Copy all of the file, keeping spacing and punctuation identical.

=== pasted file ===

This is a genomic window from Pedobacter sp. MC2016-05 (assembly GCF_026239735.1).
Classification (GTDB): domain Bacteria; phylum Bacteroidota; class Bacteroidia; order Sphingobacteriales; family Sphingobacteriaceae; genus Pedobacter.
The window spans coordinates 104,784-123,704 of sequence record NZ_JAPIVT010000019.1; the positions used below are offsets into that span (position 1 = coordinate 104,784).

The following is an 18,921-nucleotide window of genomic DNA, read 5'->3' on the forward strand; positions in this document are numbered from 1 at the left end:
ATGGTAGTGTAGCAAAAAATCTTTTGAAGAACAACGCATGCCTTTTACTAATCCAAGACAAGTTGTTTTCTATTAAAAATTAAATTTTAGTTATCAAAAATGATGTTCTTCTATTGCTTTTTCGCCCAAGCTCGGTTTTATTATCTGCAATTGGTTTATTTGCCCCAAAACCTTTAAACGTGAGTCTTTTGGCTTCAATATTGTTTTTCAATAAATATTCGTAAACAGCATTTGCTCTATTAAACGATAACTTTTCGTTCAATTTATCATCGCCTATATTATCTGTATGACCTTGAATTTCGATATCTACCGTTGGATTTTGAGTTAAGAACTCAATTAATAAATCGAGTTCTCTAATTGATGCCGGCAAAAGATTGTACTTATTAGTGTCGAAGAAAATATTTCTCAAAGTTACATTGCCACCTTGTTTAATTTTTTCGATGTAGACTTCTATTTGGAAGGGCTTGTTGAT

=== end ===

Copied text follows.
This is a genomic window from Pedobacter sp. MC2016-05 (assembly GCF_026239735.1).
Classification (GTDB): domain Bacteria; phylum Bacteroidota; class Bacteroidia; order Sphingobacteriales; family Sphingobacteriaceae; genus Pedobacter.
The window spans coordinates 104,784-123,704 of sequence record NZ_JAPIVT010000019.1; the positions used below are offsets into that span (position 1 = coordinate 104,784).

The following is an 18,921-nucleotide window of genomic DNA, read 5'->3' on the forward strand; positions in this document are numbered from 1 at the left end:
ATGGTAGTGTAGCAAAAAATCTTTTGAAGAACAACGCATGCCTTTTACTAATCCAAGACAAGTTGTTTTCTATTAAAAATTAAATTTTAGTTATCAAAAATGATGTTCTTCTATTGCTTTTTCGCCCAAGCTCGGTTTTATTATCTGCAATTGGTTTATTTGCCCCAAAACCTTTAAACGTGAGTCTTTTGGCTTCAATATTGTTTTTCAATAAATATTCGTAAACAGCATTTGCTCTATTAAACGATAACTTTTCGTTCAATTTATCATCGCCTATATTATCTGTATGACCTTGAATTTCGATATCTACCGTTGGATTTTGAGTTAAGAACTCAATTAATAAATCGAGTTCTCTAATTGATGCCGGCAAAAGATTGTACTTATTAGTGTCGAAGAAAATATTTCTCAAAGTTACATTGCCACCTTGTTTAATTTTTTCGATGTAGACTTCTATTTGGAAGGGCTTGTTGAT